CVS is gaining cred with consumers

Consumers hold CVS Health (CVS) in higher esteem than ever in the wake of the second-largest drugstore chain's decision to quit selling tobacco products. CVS says that decision will cost it $2 billion in annual revenue.

According to the weekly YouGov BrandIndex survey of 4,300 people, 13 percent of likely shoppers indicated that they would consider shopping at CVS the next time they plan to visit a drugstore. That's up from 9 percent earlier this year, although it lags the 15 percent rating of Walgreen (WAG), the top drugstore operator. No. 3 player Rite Aid (RAD) trailed both companies with 7 percent.

When the no-cigarettes news first broke in February, CVS' perception scores equaled Walgreen's for 10 days, according to YouGov BrandIndex.

None of CVS' rival pharmacy chain operators, including Walgreen, Rite Aid, Wal-Mart (WMT) and Kroger (KR), have followed CVS' lead on tobacco sales even though a coalition of state attorneys general and public health groups such as the American Lung Association have urged them to do so. Anti-tobacco activists have vowed to keep pressuring the drugstores to stop selling tobacco products.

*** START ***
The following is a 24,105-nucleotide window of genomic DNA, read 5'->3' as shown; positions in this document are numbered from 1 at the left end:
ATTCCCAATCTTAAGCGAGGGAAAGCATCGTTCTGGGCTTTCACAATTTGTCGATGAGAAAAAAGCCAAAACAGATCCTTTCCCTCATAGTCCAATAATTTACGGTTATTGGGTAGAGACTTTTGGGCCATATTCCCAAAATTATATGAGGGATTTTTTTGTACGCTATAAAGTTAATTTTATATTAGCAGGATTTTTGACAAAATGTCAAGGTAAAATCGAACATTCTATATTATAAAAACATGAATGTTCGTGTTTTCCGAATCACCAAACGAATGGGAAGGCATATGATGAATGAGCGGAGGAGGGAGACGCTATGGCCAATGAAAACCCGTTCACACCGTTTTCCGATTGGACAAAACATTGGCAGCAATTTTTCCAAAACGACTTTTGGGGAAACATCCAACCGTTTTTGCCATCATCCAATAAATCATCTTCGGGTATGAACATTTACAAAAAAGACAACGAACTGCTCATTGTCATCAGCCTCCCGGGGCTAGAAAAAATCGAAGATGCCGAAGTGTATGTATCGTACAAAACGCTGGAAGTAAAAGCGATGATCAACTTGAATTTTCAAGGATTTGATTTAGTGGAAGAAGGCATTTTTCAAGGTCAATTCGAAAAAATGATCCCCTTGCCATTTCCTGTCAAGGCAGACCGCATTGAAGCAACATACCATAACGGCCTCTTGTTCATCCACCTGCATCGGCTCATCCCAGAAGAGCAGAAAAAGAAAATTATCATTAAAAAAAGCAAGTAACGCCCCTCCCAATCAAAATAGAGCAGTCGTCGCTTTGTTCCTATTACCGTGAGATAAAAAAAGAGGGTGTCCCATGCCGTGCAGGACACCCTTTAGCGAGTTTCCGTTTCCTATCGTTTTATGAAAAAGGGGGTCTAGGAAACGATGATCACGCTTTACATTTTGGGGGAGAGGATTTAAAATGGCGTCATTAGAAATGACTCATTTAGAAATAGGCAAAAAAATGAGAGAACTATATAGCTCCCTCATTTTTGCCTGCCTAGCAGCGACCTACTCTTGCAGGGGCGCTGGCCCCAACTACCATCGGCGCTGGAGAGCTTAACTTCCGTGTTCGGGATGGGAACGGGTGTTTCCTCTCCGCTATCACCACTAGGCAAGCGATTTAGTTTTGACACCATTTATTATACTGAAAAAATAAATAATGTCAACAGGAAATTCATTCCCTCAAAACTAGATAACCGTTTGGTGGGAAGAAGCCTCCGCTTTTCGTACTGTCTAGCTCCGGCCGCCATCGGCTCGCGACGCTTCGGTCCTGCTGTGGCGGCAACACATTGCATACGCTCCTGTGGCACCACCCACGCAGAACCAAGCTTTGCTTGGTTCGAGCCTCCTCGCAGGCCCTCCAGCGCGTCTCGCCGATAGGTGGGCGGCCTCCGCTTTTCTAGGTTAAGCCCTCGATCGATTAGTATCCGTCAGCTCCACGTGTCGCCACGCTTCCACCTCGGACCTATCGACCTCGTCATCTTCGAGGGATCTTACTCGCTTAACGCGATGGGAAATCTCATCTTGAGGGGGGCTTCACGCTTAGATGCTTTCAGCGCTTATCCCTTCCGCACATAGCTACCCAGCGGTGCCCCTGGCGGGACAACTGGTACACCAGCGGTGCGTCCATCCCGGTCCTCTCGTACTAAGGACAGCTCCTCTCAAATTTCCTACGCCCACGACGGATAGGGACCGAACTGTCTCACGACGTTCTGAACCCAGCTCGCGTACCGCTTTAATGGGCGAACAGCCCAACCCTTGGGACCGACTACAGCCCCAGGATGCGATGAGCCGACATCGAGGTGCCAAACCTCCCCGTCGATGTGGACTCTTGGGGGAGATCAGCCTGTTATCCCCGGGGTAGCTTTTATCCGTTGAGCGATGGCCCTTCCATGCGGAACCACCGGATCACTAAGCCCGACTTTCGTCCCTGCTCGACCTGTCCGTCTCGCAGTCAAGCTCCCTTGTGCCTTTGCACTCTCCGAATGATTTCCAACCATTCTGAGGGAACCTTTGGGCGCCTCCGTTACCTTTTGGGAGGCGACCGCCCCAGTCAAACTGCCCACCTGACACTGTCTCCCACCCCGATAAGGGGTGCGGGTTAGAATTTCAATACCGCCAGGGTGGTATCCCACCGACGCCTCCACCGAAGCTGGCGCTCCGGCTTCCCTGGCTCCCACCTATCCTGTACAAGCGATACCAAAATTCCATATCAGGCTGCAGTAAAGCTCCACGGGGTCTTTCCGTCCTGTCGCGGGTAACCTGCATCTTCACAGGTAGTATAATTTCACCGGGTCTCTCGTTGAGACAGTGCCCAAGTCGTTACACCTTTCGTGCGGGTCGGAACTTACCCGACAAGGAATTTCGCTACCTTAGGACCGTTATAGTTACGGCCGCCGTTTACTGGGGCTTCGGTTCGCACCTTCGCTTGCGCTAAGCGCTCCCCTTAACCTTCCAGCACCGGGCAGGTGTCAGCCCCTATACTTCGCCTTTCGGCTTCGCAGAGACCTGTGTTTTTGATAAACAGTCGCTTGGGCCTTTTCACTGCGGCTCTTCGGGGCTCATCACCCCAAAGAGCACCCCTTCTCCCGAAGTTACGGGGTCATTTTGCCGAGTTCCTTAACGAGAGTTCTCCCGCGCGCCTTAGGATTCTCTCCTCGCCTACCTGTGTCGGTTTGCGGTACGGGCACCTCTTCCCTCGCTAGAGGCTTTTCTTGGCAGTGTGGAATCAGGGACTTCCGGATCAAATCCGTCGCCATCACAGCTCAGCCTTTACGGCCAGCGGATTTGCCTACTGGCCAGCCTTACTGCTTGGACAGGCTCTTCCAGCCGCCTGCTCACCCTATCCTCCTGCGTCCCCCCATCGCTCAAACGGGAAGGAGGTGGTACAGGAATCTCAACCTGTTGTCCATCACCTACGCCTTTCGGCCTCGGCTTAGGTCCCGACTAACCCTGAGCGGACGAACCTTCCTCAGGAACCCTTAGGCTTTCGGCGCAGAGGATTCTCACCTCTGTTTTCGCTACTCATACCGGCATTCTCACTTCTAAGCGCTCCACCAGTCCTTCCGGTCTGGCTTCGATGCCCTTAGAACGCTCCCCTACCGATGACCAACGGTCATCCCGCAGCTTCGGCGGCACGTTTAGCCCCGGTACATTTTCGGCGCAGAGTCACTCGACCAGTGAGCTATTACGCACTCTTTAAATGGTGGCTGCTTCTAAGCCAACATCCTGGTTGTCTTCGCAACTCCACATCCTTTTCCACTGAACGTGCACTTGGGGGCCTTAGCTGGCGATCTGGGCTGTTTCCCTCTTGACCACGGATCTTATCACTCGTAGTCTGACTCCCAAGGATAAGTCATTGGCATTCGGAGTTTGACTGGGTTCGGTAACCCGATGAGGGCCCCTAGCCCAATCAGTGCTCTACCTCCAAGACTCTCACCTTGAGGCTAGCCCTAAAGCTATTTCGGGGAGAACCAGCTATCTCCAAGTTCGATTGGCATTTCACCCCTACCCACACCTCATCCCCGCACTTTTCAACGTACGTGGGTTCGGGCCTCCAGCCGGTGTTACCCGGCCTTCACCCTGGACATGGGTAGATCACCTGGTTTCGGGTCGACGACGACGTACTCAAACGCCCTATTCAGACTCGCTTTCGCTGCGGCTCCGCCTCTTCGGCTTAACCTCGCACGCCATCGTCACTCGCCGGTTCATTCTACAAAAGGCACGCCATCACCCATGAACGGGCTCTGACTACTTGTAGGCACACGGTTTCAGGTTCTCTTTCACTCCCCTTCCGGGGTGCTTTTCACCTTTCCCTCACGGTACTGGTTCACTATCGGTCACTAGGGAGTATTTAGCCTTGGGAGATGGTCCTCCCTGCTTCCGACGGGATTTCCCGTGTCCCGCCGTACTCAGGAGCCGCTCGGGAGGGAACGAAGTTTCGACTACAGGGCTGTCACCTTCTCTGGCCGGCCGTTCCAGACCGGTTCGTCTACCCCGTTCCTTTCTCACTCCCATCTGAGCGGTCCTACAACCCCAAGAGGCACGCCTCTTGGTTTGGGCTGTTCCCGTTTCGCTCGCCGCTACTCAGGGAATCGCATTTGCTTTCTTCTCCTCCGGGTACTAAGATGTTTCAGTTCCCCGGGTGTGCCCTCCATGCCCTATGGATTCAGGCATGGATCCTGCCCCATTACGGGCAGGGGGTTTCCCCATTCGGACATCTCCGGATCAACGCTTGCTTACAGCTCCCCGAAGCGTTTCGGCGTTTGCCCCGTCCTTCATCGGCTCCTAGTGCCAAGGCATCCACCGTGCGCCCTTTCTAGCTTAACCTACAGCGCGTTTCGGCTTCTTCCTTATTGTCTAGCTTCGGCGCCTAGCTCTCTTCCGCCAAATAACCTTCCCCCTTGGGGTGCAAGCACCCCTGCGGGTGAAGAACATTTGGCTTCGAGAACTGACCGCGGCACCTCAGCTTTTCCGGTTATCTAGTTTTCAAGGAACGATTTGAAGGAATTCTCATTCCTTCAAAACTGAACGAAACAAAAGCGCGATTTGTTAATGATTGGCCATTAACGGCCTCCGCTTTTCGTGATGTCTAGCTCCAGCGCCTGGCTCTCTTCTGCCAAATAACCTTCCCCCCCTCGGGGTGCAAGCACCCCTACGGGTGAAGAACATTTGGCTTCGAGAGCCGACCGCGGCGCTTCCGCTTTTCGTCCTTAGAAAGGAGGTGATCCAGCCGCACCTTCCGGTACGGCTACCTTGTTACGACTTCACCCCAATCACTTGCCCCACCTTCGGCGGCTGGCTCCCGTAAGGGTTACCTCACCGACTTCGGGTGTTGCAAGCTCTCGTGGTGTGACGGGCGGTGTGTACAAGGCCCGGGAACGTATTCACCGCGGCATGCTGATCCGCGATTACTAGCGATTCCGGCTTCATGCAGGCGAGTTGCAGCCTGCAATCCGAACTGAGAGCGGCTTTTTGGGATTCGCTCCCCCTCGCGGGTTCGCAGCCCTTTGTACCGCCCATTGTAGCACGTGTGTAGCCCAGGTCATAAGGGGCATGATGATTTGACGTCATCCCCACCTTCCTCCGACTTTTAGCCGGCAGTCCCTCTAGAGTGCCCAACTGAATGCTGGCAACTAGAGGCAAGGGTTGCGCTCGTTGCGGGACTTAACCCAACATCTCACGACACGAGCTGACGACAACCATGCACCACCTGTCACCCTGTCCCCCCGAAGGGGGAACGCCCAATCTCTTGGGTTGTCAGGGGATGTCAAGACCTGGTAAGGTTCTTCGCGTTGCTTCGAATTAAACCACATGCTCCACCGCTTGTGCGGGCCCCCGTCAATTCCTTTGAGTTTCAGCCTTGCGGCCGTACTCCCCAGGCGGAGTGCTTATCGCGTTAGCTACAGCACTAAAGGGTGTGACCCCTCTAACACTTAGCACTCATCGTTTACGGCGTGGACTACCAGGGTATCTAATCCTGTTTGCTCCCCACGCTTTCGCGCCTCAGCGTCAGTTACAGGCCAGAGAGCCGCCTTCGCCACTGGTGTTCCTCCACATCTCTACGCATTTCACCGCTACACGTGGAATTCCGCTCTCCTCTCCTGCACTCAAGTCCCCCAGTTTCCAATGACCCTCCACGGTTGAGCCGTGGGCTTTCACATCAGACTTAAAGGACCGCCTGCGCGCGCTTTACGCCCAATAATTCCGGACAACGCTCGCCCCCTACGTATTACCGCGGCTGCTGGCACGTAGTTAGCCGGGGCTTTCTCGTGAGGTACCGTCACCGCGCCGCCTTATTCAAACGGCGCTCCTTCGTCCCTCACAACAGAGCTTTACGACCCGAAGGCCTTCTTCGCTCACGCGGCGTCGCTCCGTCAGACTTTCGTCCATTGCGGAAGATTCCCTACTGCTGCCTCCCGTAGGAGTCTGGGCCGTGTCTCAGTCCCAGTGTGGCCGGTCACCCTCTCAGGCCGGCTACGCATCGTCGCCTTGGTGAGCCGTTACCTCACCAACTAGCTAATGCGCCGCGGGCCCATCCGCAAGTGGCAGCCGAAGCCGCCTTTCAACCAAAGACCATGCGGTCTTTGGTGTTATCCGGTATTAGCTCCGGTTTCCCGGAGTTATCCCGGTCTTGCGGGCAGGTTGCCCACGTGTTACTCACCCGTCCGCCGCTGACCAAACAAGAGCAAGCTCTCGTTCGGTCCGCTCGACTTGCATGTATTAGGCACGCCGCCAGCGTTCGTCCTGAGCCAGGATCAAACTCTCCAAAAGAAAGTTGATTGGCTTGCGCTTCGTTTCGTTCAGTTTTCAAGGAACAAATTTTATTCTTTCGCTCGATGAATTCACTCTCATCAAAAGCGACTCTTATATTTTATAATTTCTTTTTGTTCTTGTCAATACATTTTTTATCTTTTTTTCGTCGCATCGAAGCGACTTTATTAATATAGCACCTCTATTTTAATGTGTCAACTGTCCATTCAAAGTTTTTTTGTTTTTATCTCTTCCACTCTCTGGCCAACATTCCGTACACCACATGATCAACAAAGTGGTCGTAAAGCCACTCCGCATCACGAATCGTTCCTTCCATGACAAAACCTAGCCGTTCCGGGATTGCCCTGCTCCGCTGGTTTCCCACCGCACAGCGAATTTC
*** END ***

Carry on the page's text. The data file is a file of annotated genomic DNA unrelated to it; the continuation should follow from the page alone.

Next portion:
CVS has never sold e-cigarettes, which vaporize tobacco instead of burning it, and are surging in popularity. They're widely available at various retail outlets including Walgreen, which has questioned whether pharmacies quitting tobacco would lower smoking rates, given that the sector accounts for only about 4 percent of overall sales.

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    Jonathan Berr is an award-winning journalist and podcaster based in New Jersey whose main focus is on business and economic issues.